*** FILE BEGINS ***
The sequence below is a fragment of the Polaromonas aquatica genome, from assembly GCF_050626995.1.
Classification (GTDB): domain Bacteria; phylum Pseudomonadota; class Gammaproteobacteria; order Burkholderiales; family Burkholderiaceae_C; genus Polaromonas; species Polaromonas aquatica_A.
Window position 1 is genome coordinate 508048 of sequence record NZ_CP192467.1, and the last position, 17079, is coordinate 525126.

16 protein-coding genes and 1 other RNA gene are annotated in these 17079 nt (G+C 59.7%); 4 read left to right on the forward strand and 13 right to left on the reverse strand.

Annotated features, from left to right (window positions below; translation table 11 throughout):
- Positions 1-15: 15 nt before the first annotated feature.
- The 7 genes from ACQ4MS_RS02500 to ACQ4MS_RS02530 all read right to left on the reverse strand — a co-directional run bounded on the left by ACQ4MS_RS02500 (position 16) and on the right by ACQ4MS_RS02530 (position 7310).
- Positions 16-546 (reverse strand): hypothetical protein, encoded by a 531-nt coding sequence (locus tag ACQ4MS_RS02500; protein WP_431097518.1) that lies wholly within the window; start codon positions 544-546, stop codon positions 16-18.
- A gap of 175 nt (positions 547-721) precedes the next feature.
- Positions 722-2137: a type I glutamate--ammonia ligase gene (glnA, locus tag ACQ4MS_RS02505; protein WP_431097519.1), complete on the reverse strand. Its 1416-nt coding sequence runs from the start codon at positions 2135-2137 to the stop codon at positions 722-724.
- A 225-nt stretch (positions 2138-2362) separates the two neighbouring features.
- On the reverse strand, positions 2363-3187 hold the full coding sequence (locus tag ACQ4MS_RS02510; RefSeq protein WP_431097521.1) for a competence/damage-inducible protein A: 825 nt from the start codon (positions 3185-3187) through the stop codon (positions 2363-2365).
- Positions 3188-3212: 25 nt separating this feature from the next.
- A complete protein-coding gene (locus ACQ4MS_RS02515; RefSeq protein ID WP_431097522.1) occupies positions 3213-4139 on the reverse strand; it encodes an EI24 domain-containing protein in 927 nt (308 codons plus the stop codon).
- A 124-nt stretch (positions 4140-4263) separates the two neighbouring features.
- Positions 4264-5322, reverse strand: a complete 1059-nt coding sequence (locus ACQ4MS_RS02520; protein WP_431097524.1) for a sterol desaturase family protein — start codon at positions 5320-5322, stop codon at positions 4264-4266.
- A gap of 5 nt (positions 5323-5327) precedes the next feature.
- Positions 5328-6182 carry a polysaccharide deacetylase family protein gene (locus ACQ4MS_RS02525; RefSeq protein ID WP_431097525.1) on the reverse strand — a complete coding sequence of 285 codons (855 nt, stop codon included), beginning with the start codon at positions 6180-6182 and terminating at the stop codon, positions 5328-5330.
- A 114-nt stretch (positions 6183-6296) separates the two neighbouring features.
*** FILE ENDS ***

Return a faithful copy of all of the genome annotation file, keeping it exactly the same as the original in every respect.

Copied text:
The sequence below is a fragment of the Polaromonas aquatica genome, from assembly GCF_050626995.1.
Classification (GTDB): domain Bacteria; phylum Pseudomonadota; class Gammaproteobacteria; order Burkholderiales; family Burkholderiaceae_C; genus Polaromonas; species Polaromonas aquatica_A.
Window position 1 is genome coordinate 508048 of sequence record NZ_CP192467.1, and the last position, 17079, is coordinate 525126.

16 protein-coding genes and 1 other RNA gene are annotated in these 17079 nt (G+C 59.7%); 4 read left to right on the forward strand and 13 right to left on the reverse strand.

Annotated features, from left to right (window positions below; translation table 11 throughout):
- Positions 1-15: 15 nt before the first annotated feature.
- The 7 genes from ACQ4MS_RS02500 to ACQ4MS_RS02530 all read right to left on the reverse strand — a co-directional run bounded on the left by ACQ4MS_RS02500 (position 16) and on the right by ACQ4MS_RS02530 (position 7310).
- Positions 16-546 (reverse strand): hypothetical protein, encoded by a 531-nt coding sequence (locus tag ACQ4MS_RS02500; protein WP_431097518.1) that lies wholly within the window; start codon positions 544-546, stop codon positions 16-18.
- A gap of 175 nt (positions 547-721) precedes the next feature.
- Positions 722-2137: a type I glutamate--ammonia ligase gene (glnA, locus tag ACQ4MS_RS02505; protein WP_431097519.1), complete on the reverse strand. Its 1416-nt coding sequence runs from the start codon at positions 2135-2137 to the stop codon at positions 722-724.
- A 225-nt stretch (positions 2138-2362) separates the two neighbouring features.
- On the reverse strand, positions 2363-3187 hold the full coding sequence (locus tag ACQ4MS_RS02510; RefSeq protein WP_431097521.1) for a competence/damage-inducible protein A: 825 nt from the start codon (positions 3185-3187) through the stop codon (positions 2363-2365).
- Positions 3188-3212: 25 nt separating this feature from the next.
- A complete protein-coding gene (locus ACQ4MS_RS02515; RefSeq protein ID WP_431097522.1) occupies positions 3213-4139 on the reverse strand; it encodes an EI24 domain-containing protein in 927 nt (308 codons plus the stop codon).
- A 124-nt stretch (positions 4140-4263) separates the two neighbouring features.
- Positions 4264-5322, reverse strand: a complete 1059-nt coding sequence (locus ACQ4MS_RS02520; protein WP_431097524.1) for a sterol desaturase family protein — start codon at positions 5320-5322, stop codon at positions 4264-4266.
- A gap of 5 nt (positions 5323-5327) precedes the next feature.
- Positions 5328-6182 carry a polysaccharide deacetylase family protein gene (locus ACQ4MS_RS02525; RefSeq protein ID WP_431097525.1) on the reverse strand — a complete coding sequence of 285 codons (855 nt, stop codon included), beginning with the start codon at positions 6180-6182 and terminating at the stop codon, positions 5328-5330.
- A 114-nt stretch (positions 6183-6296) separates the two neighbouring features.